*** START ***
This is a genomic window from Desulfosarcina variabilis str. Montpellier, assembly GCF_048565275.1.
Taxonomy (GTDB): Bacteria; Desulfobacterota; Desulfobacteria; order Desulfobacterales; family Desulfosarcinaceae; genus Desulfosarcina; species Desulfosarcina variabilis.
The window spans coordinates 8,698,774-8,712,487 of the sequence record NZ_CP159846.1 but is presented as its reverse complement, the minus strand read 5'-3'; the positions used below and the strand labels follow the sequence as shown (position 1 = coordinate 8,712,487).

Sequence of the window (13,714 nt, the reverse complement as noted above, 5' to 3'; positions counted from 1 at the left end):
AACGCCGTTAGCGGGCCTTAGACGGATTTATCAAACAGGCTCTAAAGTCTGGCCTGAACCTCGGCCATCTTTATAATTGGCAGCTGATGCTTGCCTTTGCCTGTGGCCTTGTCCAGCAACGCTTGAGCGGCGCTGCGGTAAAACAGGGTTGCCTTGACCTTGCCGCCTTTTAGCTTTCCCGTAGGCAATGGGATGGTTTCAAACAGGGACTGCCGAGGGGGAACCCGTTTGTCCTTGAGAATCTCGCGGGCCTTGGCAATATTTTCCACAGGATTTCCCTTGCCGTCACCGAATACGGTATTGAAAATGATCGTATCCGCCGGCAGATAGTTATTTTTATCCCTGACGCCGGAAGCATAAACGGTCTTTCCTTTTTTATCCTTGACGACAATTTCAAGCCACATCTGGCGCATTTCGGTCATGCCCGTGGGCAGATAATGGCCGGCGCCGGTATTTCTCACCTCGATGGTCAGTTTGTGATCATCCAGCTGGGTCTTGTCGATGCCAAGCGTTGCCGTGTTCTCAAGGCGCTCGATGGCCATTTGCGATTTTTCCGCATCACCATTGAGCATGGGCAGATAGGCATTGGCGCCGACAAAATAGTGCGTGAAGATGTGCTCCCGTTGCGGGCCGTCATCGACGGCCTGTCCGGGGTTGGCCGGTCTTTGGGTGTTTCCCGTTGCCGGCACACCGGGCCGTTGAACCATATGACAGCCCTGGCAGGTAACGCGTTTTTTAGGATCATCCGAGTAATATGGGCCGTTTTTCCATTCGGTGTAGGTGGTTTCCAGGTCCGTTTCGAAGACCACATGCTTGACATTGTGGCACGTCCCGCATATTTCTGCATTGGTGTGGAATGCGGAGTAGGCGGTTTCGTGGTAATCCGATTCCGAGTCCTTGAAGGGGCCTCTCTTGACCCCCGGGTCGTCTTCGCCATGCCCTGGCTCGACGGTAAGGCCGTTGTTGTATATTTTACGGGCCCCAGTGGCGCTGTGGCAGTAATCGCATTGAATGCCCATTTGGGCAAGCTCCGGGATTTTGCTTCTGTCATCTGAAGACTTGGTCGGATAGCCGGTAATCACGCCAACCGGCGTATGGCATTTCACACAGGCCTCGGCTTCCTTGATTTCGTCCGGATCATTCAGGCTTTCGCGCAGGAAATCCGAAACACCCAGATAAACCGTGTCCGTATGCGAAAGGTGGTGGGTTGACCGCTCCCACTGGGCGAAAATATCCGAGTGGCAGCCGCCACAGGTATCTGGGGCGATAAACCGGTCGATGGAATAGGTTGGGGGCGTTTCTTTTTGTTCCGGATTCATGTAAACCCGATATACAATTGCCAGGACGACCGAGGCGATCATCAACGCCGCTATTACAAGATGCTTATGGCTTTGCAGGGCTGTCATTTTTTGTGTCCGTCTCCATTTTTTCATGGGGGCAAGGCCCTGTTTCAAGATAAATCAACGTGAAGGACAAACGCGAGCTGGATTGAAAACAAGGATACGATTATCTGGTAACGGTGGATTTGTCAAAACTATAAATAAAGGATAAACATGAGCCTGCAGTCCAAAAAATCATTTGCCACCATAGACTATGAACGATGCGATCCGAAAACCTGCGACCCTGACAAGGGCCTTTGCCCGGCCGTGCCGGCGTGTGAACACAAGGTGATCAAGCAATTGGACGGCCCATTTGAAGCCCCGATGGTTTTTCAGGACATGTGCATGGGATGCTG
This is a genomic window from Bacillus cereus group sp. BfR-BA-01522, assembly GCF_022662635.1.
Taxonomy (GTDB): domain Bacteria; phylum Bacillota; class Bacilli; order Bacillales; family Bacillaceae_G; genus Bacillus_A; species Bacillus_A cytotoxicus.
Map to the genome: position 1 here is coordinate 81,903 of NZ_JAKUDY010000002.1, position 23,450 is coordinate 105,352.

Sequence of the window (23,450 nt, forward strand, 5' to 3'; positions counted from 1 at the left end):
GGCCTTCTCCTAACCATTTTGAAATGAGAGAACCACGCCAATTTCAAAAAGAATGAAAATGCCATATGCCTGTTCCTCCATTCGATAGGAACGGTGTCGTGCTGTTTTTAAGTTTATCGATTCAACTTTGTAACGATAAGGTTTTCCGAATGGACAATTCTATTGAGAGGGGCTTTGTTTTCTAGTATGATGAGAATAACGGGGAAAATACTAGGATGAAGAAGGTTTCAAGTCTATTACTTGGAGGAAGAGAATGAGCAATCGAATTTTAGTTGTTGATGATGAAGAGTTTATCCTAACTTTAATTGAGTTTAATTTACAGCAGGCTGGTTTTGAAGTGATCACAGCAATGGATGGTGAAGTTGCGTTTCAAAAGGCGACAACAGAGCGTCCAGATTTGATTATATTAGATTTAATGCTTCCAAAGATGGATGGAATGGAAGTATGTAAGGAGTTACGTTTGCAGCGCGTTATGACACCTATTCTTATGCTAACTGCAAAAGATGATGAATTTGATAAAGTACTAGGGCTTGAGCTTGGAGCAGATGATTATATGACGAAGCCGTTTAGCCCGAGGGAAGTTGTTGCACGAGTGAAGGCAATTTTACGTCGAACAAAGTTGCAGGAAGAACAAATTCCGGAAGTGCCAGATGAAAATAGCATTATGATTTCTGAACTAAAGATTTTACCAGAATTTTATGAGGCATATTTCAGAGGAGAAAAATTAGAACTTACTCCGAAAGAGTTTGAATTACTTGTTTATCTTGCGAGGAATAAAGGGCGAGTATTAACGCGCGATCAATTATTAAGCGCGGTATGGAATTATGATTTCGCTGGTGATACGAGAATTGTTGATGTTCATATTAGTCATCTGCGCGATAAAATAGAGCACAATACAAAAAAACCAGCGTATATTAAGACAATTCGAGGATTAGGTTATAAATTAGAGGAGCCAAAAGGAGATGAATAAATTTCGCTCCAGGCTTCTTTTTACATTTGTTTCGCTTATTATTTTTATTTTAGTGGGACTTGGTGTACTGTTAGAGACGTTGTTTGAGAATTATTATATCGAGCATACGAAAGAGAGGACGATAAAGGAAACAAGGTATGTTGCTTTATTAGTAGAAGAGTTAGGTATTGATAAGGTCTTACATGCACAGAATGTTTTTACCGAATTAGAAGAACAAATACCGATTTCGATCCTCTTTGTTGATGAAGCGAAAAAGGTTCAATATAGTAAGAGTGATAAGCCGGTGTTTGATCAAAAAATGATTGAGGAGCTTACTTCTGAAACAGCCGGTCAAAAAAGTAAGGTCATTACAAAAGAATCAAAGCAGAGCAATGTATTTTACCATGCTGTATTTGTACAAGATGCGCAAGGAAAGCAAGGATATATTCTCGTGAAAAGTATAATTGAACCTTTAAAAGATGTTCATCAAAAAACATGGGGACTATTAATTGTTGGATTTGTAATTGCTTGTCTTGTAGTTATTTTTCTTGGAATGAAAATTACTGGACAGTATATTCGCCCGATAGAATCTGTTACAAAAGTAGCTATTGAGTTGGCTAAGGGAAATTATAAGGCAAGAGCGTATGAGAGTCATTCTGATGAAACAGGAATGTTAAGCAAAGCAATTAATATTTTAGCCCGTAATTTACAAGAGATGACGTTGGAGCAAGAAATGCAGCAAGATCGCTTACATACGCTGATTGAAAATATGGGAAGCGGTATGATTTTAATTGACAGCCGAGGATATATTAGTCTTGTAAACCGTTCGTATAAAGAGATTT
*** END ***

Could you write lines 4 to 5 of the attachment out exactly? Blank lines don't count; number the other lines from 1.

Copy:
Sequence of the window (13,714 nt, the reverse complement as noted above, 5' to 3'; positions counted from 1 at the left end):
AACGCCGTTAGCGGGCCTTAGACGGATTTATCAAACAGGCTCTAAAGTCTGGCCTGAACCTCGGCCATCTTTATAATTGGCAGCTGATGCTTGCCTTTGCCTGTGGCCTTGTCCAGCAACGCTTGAGCGGCGCTGCGGTAAAACAGGGTTGCCTTGACCTTGCCGCCTTTTAGCTTTCCCGTAGGCAATGGGATGGTTTCAAACAGGGACTGCCGAGGGGGAACCCGTTTGTCCTTGAGAATCTCGCGGGCCTTGGCAATATTTTCCACAGGATTTCCCTTGCCGTCACCGAATACGGTATTGAAAATGATCGTATCCGCCGGCAGATAGTTATTTTTATCCCTGACGCCGGAAGCATAAACGGTCTTTCCTTTTTTATCCTTGACGACAATTTCAAGCCACATCTGGCGCATTTCGGTCATGCCCGTGGGCAGATAATGGCCGGCGCCGGTATTTCTCACCTCGATGGTCAGTTTGTGATCATCCAGCTGGGTCTTGTCGATGCCAAGCGTTGCCGTGTTCTCAAGGCGCTCGATGGCCATTTGCGATTTTTCCGCATCACCATTGAGCATGGGCAGATAGGCATTGGCGCCGACAAAATAGTGCGTGAAGATGTGCTCCCGTTGCGGGCCGTCATCGACGGCCTGTCCGGGGTTGGCCGGTCTTTGGGTGTTTCCCGTTGCCGGCACACCGGGCCGTTGAACCATATGACAGCCCTGGCAGGTAACGCGTTTTTTAGGATCATCCGAGTAATATGGGCCGTTTTTCCATTCGGTGTAGGTGGTTTCCAGGTCCGTTTCGAAGACCACATGCTTGACATTGTGGCACGTCCCGCATATTTCTGCATTGGTGTGGAATGCGGAGTAGGCGGTTTCGTGGTAATCCGATTCCGAGTCCTTGAAGGGGCCTCTCTTGACCCCCGGGTCGTCTTCGCCATGCCCTGGCTCGACGGTAAGGCCGTTGTTGTATATTTTACGGGCCCCAGTGGCGCTGTGGCAGTAATCGCATTGAATGCCCATTTGGGCAAGCTCCGGGATTTTGCTTCTGTCATCTGAAGACTTGGTCGGATAGCCGGTAATCACGCCAACCGGCGTATGGCATTTCACACAGGCCTCGGCTTCCTTGATTTCGTCCGGATCATTCAGGCTTTCGCGCAGGAAATCCGAAACACCCAGATAAACCGTGTCCGTATGCGAAAGGTGGTGGGTTGACCGCTCCCACTGGGCGAAAATATCCGAGTGGCAGCCGCCACAGGTATCTGGGGCGATAAACCGGTCGATGGAATAGGTTGGGGGCGTTTCTTTTTGTTCCGGATTCATGTAAACCCGATATACAATTGCCAGGACGACCGAGGCGATCATCAACGCCGCTATTACAAGATGCTTATGGCTTTGCAGGGCTGTCATTTTTTGTGTCCGTCTCCATTTTTTCATGGGGGCAAGGCCCTGTTTCAAGATAAATCAACGTGAAGGACAAACGCGAGCTGGATTGAAAACAAGGATACGATTATCTGGTAACGGTGGATTTGTCAAAACTATAAATAAAGGATAAACATGAGCCTGCAGTCCAAAAAATCATTTGCCACCATAGACTATGAACGATGCGATCCGAAAACCTGCGACCCTGACAAGGGCCTTTGCCCGGCCGTGCCGGCGTGTGAACACAAGGTGATCAAGCAATTGGACGGCCCATTTGAAGCCCCGATGGTTTTTCAGGACATGTGCATGGGATGCTG